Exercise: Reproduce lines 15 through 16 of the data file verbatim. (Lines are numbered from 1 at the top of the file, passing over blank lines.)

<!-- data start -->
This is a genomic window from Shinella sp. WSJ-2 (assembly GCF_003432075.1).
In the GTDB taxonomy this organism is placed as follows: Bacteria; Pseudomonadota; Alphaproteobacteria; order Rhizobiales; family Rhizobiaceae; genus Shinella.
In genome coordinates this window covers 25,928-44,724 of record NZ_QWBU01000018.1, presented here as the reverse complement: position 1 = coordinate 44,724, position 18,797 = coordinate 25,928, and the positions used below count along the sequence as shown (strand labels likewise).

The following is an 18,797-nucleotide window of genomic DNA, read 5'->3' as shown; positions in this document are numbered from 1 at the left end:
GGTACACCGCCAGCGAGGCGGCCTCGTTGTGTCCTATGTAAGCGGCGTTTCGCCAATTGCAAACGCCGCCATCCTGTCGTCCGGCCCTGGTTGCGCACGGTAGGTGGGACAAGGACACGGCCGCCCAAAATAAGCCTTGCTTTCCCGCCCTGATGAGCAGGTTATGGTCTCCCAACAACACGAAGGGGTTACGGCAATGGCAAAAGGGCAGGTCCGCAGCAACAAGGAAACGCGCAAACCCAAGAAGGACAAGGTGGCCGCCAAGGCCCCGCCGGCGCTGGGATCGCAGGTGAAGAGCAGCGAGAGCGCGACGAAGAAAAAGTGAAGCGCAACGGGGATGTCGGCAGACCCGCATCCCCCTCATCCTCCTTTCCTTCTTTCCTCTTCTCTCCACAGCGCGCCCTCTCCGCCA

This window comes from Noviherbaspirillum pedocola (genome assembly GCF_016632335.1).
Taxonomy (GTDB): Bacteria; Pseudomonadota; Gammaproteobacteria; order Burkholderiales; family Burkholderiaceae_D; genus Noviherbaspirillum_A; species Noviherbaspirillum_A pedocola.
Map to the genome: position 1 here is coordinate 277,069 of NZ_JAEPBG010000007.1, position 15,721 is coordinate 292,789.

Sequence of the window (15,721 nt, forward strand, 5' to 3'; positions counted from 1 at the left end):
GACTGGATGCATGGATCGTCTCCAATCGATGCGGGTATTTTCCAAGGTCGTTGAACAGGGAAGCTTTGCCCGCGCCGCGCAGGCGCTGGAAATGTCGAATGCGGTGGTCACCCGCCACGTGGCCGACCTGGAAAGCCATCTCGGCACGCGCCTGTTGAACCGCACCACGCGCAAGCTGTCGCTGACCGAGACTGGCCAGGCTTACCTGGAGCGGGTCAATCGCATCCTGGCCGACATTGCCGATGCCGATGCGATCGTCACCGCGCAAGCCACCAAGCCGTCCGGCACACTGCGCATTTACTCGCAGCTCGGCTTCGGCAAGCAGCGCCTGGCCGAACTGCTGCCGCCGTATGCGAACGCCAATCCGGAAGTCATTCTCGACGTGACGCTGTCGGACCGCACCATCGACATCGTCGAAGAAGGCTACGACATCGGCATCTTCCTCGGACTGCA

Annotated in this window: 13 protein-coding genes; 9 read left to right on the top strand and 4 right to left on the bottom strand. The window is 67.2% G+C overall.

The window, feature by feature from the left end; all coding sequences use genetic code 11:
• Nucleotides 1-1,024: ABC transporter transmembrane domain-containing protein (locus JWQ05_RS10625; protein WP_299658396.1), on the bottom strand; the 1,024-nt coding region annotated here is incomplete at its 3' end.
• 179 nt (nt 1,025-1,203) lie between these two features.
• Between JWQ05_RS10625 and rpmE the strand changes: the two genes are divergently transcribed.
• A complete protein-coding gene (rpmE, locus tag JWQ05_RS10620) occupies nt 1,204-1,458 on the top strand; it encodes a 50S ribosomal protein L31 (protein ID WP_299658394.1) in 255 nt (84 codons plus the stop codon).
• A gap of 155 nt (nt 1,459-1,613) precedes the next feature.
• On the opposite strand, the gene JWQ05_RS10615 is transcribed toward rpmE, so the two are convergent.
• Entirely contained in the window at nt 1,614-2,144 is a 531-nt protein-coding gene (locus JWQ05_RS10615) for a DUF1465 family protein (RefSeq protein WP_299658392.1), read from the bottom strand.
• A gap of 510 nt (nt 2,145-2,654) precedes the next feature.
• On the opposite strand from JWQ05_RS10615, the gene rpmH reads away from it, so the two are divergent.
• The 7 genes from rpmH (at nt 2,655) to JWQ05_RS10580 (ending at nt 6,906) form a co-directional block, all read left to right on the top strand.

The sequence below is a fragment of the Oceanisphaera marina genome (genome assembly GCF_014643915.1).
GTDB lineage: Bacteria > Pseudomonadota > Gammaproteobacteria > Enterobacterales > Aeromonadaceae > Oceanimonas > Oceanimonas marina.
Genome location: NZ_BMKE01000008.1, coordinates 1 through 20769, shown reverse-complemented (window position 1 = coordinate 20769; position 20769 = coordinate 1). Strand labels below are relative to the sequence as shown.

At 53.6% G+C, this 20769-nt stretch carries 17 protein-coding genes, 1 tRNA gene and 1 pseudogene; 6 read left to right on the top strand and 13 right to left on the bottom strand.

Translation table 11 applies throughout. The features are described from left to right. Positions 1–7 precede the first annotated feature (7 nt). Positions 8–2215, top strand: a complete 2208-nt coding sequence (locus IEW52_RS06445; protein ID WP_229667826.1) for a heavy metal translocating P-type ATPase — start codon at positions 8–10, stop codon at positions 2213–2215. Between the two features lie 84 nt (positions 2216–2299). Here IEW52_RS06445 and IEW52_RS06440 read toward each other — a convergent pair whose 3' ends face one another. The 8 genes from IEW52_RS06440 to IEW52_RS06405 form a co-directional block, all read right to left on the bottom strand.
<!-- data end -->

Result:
• Between JWQ05_RS10625 and rpmE the strand changes: the two genes are divergently transcribed.
• A complete protein-coding gene (rpmE, locus tag JWQ05_RS10620) occupies nt 1,204-1,458 on the top strand; it encodes a 50S ribosomal protein L31 (protein ID WP_299658394.1) in 255 nt (84 codons plus the stop codon).